Here are some things to look for when you are in the dating phase of your systems search…

Think of this as your ScaleTime Systems Value Set:

#1. Is it user-friendly?

How is the user experience? Is it easy to navigate?

Better yet, is it easy to train your staff on it? (This will save time, money and headache).

It’s just a matter of facts — attractive apps get more action.

#2. Is it mobile-friendly?

When you’re running around closing deals and making it rain (oooooh yeah!), can you track what your team is doing?

Will you be able to see if milestones and deadlines are being met? Can you review on-the-go so you don’t become the bottleneck of progress?

A lot of business is done on the go — will you be ready for that or do you want to be called and texted and asked for the 50th time what needs to be done next.

#3. Is it visual?

Is this something that is easily viewed and maneuvered? Can you drag and drop? Or do you feel like you needed to go to a top programming school just to make an edit?

If it’s not easy to set up or edit, chances are you won’t use it and your staff won’t use it. Leaving you with another sad and lonely tool that is shelved and a full email inbox of “how do you do that, again?”

#4. Is it collaborative?

Can your team work on it simultaneously? Does it have templates? Can they share, review, edit and comment on it? Can you?

Teams are becoming more flexible on how they work, where they work and on what devices they work — be prepared to set them for success no matter what.

#5. Does it report?

Can you run quick reports? Can you easily track progress? How do you know if your team is actually performing? How do you know when and  if the business is performing?

Sometimes systems can feel like a data sucking black hole. You just input input and input without any return. It’s important to view what the data is saying so you can see trends, seasonality, hiccups and challenges. Clarity allows us to make better business decisions.

“Everyday is a new day to make better choices”

(—my man Deepak. It just got deep in systems world).

#6. Overall: is it easy?

Running a business is hard; your systems don’t have to be.

Not every system will fit your style or your team; so flirt some and date around.

There’s plenty of apps in the marketplace sea!

Ready for the first step?

>>>Download this Systems Check and if there are any crucial systems your team is missing.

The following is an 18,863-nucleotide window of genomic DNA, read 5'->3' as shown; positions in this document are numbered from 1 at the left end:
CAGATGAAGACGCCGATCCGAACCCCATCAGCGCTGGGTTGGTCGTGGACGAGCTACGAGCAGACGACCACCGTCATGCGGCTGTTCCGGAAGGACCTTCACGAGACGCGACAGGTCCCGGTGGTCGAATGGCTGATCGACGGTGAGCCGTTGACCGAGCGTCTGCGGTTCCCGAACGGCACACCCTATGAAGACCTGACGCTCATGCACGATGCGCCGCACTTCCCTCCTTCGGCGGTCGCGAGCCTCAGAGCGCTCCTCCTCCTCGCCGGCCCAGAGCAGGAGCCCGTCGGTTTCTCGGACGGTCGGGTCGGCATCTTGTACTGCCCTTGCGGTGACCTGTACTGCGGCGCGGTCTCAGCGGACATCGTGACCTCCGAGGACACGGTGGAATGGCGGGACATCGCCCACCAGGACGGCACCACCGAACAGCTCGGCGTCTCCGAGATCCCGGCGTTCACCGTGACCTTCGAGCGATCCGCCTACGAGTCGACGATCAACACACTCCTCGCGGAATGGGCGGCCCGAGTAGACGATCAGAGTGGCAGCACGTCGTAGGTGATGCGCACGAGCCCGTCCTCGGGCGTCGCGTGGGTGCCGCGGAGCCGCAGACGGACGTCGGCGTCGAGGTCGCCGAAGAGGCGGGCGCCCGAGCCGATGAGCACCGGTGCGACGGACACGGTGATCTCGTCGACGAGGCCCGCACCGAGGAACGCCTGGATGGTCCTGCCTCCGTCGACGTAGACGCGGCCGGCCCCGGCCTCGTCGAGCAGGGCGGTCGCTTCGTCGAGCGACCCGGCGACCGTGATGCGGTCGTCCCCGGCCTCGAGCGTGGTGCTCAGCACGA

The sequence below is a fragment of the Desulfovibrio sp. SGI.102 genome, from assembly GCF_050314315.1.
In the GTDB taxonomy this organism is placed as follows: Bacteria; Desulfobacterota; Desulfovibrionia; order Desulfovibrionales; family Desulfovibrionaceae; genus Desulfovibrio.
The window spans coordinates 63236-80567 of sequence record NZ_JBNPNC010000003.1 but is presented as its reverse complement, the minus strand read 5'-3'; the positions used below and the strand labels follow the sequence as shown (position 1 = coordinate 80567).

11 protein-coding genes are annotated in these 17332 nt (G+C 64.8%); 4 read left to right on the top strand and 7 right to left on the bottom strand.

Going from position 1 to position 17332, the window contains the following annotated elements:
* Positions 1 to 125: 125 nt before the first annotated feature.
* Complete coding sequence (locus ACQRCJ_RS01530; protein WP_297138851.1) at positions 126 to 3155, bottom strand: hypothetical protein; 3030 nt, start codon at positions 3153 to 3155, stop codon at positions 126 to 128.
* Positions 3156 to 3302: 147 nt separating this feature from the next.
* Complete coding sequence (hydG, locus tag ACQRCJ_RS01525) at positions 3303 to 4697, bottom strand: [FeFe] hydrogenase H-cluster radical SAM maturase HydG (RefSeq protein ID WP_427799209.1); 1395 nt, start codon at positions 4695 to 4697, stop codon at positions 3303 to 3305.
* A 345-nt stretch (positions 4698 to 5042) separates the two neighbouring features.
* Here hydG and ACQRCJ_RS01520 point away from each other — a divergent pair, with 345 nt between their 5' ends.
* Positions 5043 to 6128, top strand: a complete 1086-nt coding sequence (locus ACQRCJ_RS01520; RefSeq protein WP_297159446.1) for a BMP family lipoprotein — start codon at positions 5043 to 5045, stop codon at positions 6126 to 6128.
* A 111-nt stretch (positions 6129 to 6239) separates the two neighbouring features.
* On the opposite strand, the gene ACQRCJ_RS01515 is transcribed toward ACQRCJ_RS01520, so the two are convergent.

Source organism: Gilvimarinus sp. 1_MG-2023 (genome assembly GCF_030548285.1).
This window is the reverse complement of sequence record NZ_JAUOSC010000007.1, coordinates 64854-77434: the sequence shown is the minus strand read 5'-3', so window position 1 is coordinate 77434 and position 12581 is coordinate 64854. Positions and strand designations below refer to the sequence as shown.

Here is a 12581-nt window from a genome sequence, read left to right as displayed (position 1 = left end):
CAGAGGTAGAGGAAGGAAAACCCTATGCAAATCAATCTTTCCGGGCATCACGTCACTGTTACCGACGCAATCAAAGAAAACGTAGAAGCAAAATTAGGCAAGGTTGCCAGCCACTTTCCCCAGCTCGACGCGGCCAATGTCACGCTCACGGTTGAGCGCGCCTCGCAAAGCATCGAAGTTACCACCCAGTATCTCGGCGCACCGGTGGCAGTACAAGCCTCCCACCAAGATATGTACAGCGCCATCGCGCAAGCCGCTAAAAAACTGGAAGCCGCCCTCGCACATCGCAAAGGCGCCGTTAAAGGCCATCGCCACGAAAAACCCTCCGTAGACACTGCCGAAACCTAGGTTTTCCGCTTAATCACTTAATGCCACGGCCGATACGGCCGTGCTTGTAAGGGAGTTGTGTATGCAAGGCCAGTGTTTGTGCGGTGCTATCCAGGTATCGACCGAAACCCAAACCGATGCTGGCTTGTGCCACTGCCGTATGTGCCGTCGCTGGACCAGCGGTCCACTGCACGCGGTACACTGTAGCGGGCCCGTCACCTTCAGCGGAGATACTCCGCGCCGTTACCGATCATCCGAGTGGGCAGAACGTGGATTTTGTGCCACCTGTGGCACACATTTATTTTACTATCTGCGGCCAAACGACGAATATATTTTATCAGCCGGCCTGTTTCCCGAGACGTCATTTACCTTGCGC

Well, it looks like the bar’s closing for the night. Thanks for the drink! It’s been fun so let’s do this again sometime okay?

Oh, and one last thing before I go… Disclaimer! Don’t actually use this or talk about this for your dating life!! LOL

How to Price Your Services: 4 Service Pricing Strategies

Juliana, how do I price myself?

Let’s not talk about breakeven points and operating models (you can call me for that). It’s truly hard to price a new service or an offering, but, we need to get over the emotions that come with it and start putting it out there.

I hate to say it to the ladies, but we are the worst. It’s the whole socialization of humbling values that have been instilled in you since you were a wee one. Guys, you don’t fall too far behind. You are an entrepreneur now, get over it. Own it. Don’t apologize for being “expensive.”

There’s all this emotional clutter that comes with monetizing your services. It’s like you are putting a price on yourself and for service providers, you are. It’s your discipline, your years of study and or practice. The amount of experience and crap you have to put up with to go out into the world and say, “This is how much MY TIME costs.”

A colleague of mine, Lisa Velazques who is a Love doctor, (I love saying that because it’s true) says that individuals either have a good relationship with money or they don’t. It encapsulates every dollar conversation I have. You have to start having a good relationship with your money, with yourself, and start owning your price point.

Juliana, But seriously how do you price your services?

The same you would a product – test the market.

It is the best way to start and in your field there will be a wide range. Your job is to figure out what components make that range, and then, where you fit in it.

For example: lawyers can get paid between 100 – 1200 an hour, and sometimes more.

Gasp. I know, mine charges me by the tenth of an hour. He is absolutely amazing: so, I pay.

ScaleTime’s Pricing Tactics:

  1. Figure out the market you want to cater to ranging from accessible to affluent.
  2. See what your competitors are charging in that market. There will most likely not be too keen to give out pricing to you, but you can always have a friend or associate ask for pricing on competitive services.
  3. Insert yourself in the market and start putting your price point in the hands of potential clients. If there is no pushback, you are probably pricing too low. If there are no buyers, chances are your price is too high for your offering or market.
  4. If you are not comfortable saying your prices, your leads will know, they will smell blood and they will pounce.

Pick a comfortable price point and stick to it.

You are the one that gets to go out into the world and say, “This is how much MY TIME costs.”

The Ultimate Hack for Improving Client Engagement

Luuuucy… You have some splainin’ to do!!! (Did I just age myself with this reference?)

I’m about to hop on a call with a client that may or may not have done their work for the meeting (ahem).